Transgender group get COVID vaccinations at Vatican

America Magazine

Monday, July 5th, 2021 – CathNews N.Z.

Cardinal Konrad Krajewski, the papal almoner, July 1, confirmed about 50 transgender people were invited to have their COVID vaccinations at the Vatican. Their first shots were on 3 April and their second on 24 April.

The group came from a parish near Rome, where Fr Andrea Conocchia has been ministering to a transgender community for several years.

Last year Francis asked Krajewski to provide food and financial support to members of the transgender community who were struggling without work due to the pandemic.

“Life is life and you must take things as they come,” Francis says. Each situation is unique and must be welcomed, accompanied, studied, discerned and integrated.

“This is what Jesus would do today,” Francis said another time when asked about meeting a transgender man who said it would be a consolation to come and see him with his wife.

This Easter,  the papal almoner invited Conocchia to bring the transgender people under his care to the Vatican to have their COVID vaccinations.

The group reacted with “surprise” and “emotion” to the experience of entering the Vatican for the vaccination, Conocchia says.

Many are undocumented and unable to access Italy’s free health care services, he says.

“They were moved to tears and felt remembered, having experienced once again and in a tangible way the closeness and tenderness of the pope’s charity.”

Pope Francis and others in the Vatican are working to encourage vaccinations of all people, especially those most vulnerable to missing out on the life-saving opportunity.

The Vatican’s Pontifical Academy for Life along with French-based World Medical Association and the German Medical Association have released a joint statement about this issue.

They say disadvantaged communities’ reluctance to be vaccinated “is rooted in historical inequities, breaches of trust in medical research, negative experiences with healthcare and suspicion about pharmaceutical companies’ behavior focused on profit.”

More must be done to overcome such hurdles to save lives around the world, they say.

“Millions around the world are still suffering the effects of the COVID-19 pandemic and vaccination is widely seen as a fast and effective way to control the spread of the virus and save human lives,” their statement says.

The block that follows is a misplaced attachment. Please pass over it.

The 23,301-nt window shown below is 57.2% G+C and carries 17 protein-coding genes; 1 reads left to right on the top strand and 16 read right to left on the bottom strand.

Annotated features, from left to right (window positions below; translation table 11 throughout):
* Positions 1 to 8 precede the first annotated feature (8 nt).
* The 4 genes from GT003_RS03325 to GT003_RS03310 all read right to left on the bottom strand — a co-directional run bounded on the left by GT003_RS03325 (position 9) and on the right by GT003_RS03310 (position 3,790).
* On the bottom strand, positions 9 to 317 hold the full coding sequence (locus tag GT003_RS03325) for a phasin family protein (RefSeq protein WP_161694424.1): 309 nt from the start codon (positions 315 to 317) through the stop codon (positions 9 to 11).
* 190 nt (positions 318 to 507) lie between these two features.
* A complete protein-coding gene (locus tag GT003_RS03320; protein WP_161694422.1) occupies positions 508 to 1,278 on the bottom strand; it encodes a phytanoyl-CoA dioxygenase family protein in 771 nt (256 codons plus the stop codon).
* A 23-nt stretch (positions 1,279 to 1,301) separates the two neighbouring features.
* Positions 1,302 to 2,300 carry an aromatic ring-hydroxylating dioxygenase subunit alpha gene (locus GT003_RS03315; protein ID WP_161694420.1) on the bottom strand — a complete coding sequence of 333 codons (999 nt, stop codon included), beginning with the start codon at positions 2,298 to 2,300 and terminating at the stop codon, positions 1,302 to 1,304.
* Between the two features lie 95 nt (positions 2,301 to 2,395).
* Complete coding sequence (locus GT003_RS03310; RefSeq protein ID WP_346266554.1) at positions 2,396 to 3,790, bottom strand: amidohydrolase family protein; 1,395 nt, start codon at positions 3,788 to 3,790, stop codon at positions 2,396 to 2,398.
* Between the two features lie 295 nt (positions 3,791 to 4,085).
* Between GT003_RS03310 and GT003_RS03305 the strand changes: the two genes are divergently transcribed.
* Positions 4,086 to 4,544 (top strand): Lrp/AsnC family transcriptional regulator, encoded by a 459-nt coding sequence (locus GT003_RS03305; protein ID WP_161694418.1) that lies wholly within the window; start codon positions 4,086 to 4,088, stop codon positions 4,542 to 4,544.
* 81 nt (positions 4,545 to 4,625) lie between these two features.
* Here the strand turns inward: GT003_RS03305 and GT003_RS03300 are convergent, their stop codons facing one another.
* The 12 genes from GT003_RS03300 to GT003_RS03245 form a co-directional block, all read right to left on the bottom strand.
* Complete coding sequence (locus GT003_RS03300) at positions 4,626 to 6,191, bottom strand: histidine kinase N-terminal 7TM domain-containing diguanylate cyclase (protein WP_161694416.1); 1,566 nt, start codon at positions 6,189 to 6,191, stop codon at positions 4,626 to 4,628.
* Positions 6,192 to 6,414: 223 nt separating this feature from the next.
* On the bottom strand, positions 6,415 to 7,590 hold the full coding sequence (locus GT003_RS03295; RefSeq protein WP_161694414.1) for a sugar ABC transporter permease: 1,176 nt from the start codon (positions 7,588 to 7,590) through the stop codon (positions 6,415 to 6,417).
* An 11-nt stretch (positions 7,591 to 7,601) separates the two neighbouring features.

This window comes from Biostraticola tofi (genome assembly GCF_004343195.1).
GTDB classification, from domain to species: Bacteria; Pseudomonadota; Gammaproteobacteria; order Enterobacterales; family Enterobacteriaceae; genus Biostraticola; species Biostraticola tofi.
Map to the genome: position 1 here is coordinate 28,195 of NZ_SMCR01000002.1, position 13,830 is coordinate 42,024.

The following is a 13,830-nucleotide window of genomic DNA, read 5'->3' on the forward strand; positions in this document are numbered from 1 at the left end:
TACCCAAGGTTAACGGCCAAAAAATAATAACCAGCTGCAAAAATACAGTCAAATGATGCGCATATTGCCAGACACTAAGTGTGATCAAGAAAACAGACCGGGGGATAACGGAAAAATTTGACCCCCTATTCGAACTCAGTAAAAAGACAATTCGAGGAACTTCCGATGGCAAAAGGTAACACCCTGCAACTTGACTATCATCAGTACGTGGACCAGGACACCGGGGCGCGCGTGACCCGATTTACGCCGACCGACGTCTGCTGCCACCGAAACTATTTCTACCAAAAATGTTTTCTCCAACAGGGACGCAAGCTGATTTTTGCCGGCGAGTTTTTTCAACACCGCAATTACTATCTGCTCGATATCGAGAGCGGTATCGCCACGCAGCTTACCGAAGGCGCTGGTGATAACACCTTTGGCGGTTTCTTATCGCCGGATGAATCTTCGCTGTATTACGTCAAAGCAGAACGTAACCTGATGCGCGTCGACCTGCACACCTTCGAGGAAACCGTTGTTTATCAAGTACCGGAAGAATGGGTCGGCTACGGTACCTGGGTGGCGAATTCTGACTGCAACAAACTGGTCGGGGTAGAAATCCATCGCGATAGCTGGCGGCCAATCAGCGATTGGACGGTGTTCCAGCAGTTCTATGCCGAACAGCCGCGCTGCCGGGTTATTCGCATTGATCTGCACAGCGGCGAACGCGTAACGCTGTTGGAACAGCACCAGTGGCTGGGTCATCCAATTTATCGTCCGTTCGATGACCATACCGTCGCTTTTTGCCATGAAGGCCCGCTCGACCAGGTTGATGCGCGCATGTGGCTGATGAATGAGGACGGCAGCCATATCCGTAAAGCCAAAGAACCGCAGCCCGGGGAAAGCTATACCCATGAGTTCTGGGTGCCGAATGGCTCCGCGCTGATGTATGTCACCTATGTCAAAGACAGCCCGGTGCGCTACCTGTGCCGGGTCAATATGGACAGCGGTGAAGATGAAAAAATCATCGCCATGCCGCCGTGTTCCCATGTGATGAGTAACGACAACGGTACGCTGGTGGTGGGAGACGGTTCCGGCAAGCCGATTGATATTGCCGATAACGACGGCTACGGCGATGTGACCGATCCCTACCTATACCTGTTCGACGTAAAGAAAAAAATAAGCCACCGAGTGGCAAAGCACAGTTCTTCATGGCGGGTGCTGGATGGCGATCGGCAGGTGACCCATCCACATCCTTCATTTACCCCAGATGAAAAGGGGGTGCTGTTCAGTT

They are blaming “vaccine nationalism” with wealthy countries quickly signing agreements for vaccine doses for their populations while poor and developing countries were left unable to protect their own populations.

The Vatican’s bioethics academy and the World Medical Association echoed these concerns last Friday, calling for an all-out effort to combat vaccine hesitancy and correct the “myths and disinformation” that are slowing the fight against the disease.

Some vaccine reluctance in poorer countries is rooted in historical inequalities and suspicions of Western pharmaceutical companies, they said.

But “a more pernicious form” of hesitancy is being driven by fake news, myths and disinformation about vaccine safety, including among religious groups and some in the medical community.

“All relevant stakeholders [should] exhaust all efforts to … confront vaccine hesitancy by sending a clear message about the safety and necessity of vaccines and counteracting vaccine myths and disinformation,” they said.


What would Jesus do? – with transgender people who are living on the margins?

Probably what Pope Francis has done here – offering hospitality to Trans-Gender Catholics by inviting them to the Vatican to receive their COVID injections. Despite some hierarchical opposition to Pope Francis’ openness to LGBT+ people, His Holiness is not deterred from spreading the Good News of Gospel Hospitality to people on the margins. Deo gratias!

Father Ron Smith, Christchurch, New Zealand

About kiwianglo

Retired Anglican priest, living in Christchurch, New Zealand. Ardent supporter of LGBT Community, and blogger on 'Thinking Anglicans UK' site. Theology: liberal, Anglo-Catholic & traditional. regarding each person as a unique expression of Christ, and therefore lovable.
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